Is this BLOG an experiment? I doubt it. It’s not a reasonable, predictable space. Words can be heavy. Stones, they were called. How to love them?
A place of pleasure, that’s my goal. Encounters and exchanges about art and life. A selected group of people will come and play the thinking game. They will send their thoughts by e-mail. We might be read by the global village. Let’s give them pleasure! Let’s learn to be light. Fleeting and temporary, at least for one year. Personal, fearless, bringing out uncertainties, pauses and hesitations, conflicts and doubts. Most of the artworks reveal idiosyncratic states of mind that are not allowed to writers: no smoking in the toilette during the flight! Unless they are poets.
I was an Eighteenth-century philosophy scholar who turned into a journalist and a maker of hand-sewn books. So my hands give the books a body as the secluded princesses of the old tales, making their lovers’ body with flour and water. None of them have a beating heart. Lack of love makes me sick. Lack of confidence, same effect. Plaintive commentaries about climate and institutional collapse are a black mask on my eyes. Reality is painted black. But The Arts keep me alive. Meredith Monk sings without words, only voice and feelings. I wish we could write like she sings.
No yes, no, I like, dislike, no evaluations. Intelligent kindness. No aggression nor rivalry. Reading, writing, “an exchange of desire becomes possible, of an enjoyment that was not foreseen. Games are not done, let’s play.” (Roland Barthes) Wind and earthquakes shake our landscape. Los Angeles is luminous in the middle of April. We can wear the on-line dress, all the possible colors and shapes, because ideas have colors, if someone cares. The kite needs hands holding the thread as well as the winds and the sky; it needs tension, inside and outside.
“I play them on a blue guitar / And then things are not as they are. / The shape of the instrument / Distorts the shape of what I meant, / Which takes shape by accident. / Yet what I mean I always say. / The accident is how I play./ I still intend things as they are. / The greenish quaverings of day / Quiver upon the blue guitar. (Wallace Stevens)
As I write these two words, ’‘in memoriam,” my brain moves to details I remember, about meeting Jane and becoming friends to the end of our days. Yet, single facts are the opposite of what I want. Here I’m only bringing up my “brief little dreams” about her, hoping they can explode like flowers of dandelion when a child blows on their fragile globes: heads covered with tiny soft stars, white, that spread everywhere in the wind not far from the ground.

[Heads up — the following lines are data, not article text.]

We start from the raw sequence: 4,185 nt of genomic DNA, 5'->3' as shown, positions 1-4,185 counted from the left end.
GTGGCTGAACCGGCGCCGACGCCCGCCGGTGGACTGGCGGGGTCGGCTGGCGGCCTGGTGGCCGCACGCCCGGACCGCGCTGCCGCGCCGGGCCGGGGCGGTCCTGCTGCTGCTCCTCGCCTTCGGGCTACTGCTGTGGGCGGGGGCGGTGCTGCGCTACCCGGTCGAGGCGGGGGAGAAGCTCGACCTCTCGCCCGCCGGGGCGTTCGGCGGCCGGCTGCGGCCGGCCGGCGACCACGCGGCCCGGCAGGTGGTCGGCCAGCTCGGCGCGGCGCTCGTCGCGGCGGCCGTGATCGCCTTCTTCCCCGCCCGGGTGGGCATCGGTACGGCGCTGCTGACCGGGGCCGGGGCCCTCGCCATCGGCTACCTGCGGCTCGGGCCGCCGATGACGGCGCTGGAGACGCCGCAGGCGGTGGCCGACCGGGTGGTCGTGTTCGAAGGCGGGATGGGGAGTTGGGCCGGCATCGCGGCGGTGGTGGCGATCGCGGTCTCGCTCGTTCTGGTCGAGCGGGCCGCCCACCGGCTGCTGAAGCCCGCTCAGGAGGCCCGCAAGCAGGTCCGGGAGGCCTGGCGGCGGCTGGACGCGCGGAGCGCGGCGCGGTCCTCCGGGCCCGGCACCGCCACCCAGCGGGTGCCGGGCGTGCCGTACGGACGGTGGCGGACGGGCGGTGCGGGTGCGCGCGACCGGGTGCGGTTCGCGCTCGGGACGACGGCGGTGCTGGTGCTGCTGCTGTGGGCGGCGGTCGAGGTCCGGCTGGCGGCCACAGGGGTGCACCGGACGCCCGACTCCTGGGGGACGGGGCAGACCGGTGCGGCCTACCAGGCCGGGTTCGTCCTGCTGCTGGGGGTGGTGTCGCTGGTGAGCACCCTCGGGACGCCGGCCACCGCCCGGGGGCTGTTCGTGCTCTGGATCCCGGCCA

That’s what Jane was, a field of energy planting seeds inside people around her, into the ground of the desert. Her attachment to the land, and to her family history as a blooming garden of humans and trees, moves the past into the present and gives roots to the future. Her memorial was the epic of an extraordinary figure of a woman never tired of learning, giving, and improving the juice of life. And, at the same time, the least conventional. She was dancing by the pool with her daughter the evening before she died. Friendship was a secret pleasure without embellishment, or explanations. A sharing for real, no safety belt.
Even during the memorial it wasn’t possible to elude the impression she was sowing a new garden of connections passing me on to her five sons and daughters, and to their proliferation as fathers and mothers. For the first time I met her two sisters. They are equals to Jane in intensity, grace and generosity. One had eight children, the other nine.
A long time ago Jane decided to produce bread for the Inn, family and guests, sourdough bread of course, but how to make it? She found a French chef, invited him to teach the technique, and the Inn has fresh sourdough bread every day since. All the facets of women’s lives dismissed or underestimated because careers and professional skills -by necessity- erase them from the personal storyboard, were valuable, intact treasures in Jane’s hardworking days. One day in August, 120 degrees in the garden, I helped to clean a big quantity of mesquite pods, because Jane wanted to transform them into flour like Native Americans do. Her oasis is an ancient Native American site.
The wave of energy that for me started with Jane, became an ocean after she moved to eternity. Waves follow one another gently overlapping, they never stop. Same bad habit time has. The memorial turned into an island of kindness. Running tears and smiles and enchanting youngsters: one of them, a five year old girl with dark hair and big open dark eyes, not afraid to shoot them in my face, touched my heart. The same fearless gaze as Jane. It was, it is, a face to face conversation stripped of words: who are you as a human being?
Little Gwyneth helped my pick up colors and paper to make washi flowers for grandmother’s ashes. Behind the couch where we were working, the box with the ashes was looking at us. It had migrated from the main house to another residence of the Inn. I was surprised and pleased seeing Jane’s remains move through the oasis where she was born, lived and didn’t say goodbye. With them next to us, we all worked as much as we could. Jane gone? not at all. Each inch of the garden, each step of the cabins, the old friendly furniture reverberate her figure, they will keep her myth alive.
Myths are the souls of our actions and our loves. We cannot act without moving toward a phantom. We can love only what we create. —Paul Valéry